Two days into my trip to Haiti and I started to question my presence there.
In the months leading up to our departure, I had hopes of making an impact on a country and people who could use some help. However, after 24 hours of seeing firsthand what I’d read about, the enormity of the need made my idealistic notions seem grossly insignificant. It was like emptying my water bottle into the ocean, hoping my contribution would somehow affect it’s depth. I felt foolish.
Overwhelmed, I toyed with the following questions:
Why am I here?
With a need so great, does the presence of one person (or even 20) matter?
Am I really so arrogant to think I could ride in on my white horse and rescue a nation?
That being said, are short-term mission trips just an Americanized egocentric attempt to grasp at a piece of significance?
And, ultimately, if that’s true, are they worth the time, effort and financial expenditure?
Perspective is often honed with the passing of time. Now that I am a week out from Haiti, I’d answer these questions differently than I might have a month ago or even while I was sitting under the mango tree on the New Missions base.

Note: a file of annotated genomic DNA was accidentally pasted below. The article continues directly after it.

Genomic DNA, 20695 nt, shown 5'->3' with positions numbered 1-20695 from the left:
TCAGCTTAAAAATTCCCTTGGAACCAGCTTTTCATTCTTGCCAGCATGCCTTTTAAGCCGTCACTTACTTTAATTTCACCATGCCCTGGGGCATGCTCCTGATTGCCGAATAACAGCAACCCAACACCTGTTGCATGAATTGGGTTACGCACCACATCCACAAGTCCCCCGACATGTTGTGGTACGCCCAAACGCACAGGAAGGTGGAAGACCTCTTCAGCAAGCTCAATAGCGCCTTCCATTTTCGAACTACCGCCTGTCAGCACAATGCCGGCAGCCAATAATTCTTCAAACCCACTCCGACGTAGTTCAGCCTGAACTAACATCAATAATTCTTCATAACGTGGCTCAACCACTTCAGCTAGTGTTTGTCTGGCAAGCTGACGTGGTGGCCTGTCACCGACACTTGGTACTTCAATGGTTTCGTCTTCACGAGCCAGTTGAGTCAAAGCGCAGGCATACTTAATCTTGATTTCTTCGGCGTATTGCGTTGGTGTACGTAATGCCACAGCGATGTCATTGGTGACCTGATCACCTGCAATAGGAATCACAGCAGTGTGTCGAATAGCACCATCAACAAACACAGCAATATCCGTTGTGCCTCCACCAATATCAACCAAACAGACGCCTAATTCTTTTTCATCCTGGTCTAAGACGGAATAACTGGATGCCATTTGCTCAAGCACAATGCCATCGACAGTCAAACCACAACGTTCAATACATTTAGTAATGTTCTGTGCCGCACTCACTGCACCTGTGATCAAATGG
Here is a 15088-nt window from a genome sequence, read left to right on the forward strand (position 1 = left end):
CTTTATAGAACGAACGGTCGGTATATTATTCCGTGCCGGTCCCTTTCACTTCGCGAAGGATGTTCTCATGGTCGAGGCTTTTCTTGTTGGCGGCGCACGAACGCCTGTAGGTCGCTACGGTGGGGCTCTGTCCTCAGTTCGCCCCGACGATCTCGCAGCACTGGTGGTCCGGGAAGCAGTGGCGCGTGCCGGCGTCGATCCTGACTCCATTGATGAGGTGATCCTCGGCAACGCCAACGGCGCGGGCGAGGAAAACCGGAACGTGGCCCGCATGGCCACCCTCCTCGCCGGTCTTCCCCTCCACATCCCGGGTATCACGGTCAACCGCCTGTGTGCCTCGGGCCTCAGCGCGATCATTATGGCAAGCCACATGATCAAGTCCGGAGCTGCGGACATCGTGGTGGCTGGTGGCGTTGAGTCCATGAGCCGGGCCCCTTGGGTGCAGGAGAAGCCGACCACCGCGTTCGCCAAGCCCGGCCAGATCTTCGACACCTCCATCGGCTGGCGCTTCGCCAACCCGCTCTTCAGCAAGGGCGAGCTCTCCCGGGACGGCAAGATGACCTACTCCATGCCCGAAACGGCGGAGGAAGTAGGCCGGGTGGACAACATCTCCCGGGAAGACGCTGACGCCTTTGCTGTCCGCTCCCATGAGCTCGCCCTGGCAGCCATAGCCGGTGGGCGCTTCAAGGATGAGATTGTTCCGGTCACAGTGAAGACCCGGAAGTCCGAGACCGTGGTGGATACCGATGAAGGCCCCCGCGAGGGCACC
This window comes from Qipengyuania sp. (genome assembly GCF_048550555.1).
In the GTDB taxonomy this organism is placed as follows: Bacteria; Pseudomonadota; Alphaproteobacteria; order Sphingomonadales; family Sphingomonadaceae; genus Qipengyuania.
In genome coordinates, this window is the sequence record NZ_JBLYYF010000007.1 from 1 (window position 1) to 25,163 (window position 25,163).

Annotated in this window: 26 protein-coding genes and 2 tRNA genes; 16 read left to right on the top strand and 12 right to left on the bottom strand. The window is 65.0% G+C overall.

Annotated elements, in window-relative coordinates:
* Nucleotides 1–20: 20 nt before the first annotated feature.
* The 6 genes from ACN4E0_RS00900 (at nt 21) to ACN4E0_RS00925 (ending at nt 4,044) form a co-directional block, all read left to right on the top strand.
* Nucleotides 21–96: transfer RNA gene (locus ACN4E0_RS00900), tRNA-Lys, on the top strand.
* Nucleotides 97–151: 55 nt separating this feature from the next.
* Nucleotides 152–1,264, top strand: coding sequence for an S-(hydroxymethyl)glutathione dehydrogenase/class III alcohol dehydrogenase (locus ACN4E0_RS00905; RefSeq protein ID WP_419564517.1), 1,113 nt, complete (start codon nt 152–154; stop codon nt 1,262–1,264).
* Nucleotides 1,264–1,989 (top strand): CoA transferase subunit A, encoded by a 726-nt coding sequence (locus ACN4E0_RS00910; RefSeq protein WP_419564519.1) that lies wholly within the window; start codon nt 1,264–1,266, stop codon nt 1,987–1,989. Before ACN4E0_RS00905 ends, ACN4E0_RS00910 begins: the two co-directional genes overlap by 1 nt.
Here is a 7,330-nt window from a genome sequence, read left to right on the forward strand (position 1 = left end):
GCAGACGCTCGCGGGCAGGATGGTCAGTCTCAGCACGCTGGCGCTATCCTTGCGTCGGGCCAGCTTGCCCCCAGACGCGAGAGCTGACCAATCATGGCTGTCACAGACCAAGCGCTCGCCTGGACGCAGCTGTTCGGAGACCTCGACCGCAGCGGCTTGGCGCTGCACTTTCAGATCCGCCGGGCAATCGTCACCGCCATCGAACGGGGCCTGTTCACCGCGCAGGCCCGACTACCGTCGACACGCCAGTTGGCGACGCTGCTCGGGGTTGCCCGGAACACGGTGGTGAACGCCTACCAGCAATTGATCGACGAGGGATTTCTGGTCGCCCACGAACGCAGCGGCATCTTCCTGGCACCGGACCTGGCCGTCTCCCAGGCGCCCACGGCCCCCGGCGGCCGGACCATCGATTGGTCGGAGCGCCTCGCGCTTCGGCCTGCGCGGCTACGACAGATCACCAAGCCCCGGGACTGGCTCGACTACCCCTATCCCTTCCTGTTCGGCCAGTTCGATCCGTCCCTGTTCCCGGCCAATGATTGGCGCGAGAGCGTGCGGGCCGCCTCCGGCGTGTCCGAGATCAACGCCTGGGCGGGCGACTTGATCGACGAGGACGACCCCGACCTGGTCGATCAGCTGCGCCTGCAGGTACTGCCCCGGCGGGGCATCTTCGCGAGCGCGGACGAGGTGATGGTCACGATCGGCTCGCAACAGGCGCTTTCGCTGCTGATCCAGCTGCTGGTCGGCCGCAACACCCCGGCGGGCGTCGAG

My doubt and questions revealed I was evaluating the worthiness of the journey by the tangibility of results. I wanted to deliver food and see hunger disappear; pray over sick bodies and see them instantly whole; pick up trash and build buildings that would increase pride of ownership. Then, with a list of accomplishments, the trip would be worthwhile and my significance secure.
However, I spent a week in Haiti and the country I left behind is still plagued by hunger, disease, poor leadership, filth and overpopulation. I may have passed out rice and soap and clothes, but those will run out within days. Pouring out my water bottle did nothing to impact the depth of need.
And then Isaiah 58 whacked me upside the head. God didn’t ask me to spend myself on behalf of the hungry as long as I can see quantifiable results. He just said to do it. I wanted to see proof that my expenditure was well invested. Ultimately, I was making it all about ME. I wanted to feel good and know that I’d made a difference. So, in answer to at least one of my questions, YES, I really was that arrogant. And then God drove it home:
I want you to pour your water bottle into the ocean of need without attempting to measure the impact. I just want you to do it. Because I asked you to. Obedience—not results—is how I measure your success.
We’ve been indoctrinated to only do those things that bring some kind of immediate, satisfying and quantifiable result. We post blog articles that generate traffic. Create church programs that bring in the most people. Develop products that sell. Write books that will be a bestseller. We have become suckers for a numbers game. And although I’m a business person who understands the bottom line, I still believe …
The most worthy endeavors often never, never make sense on paper.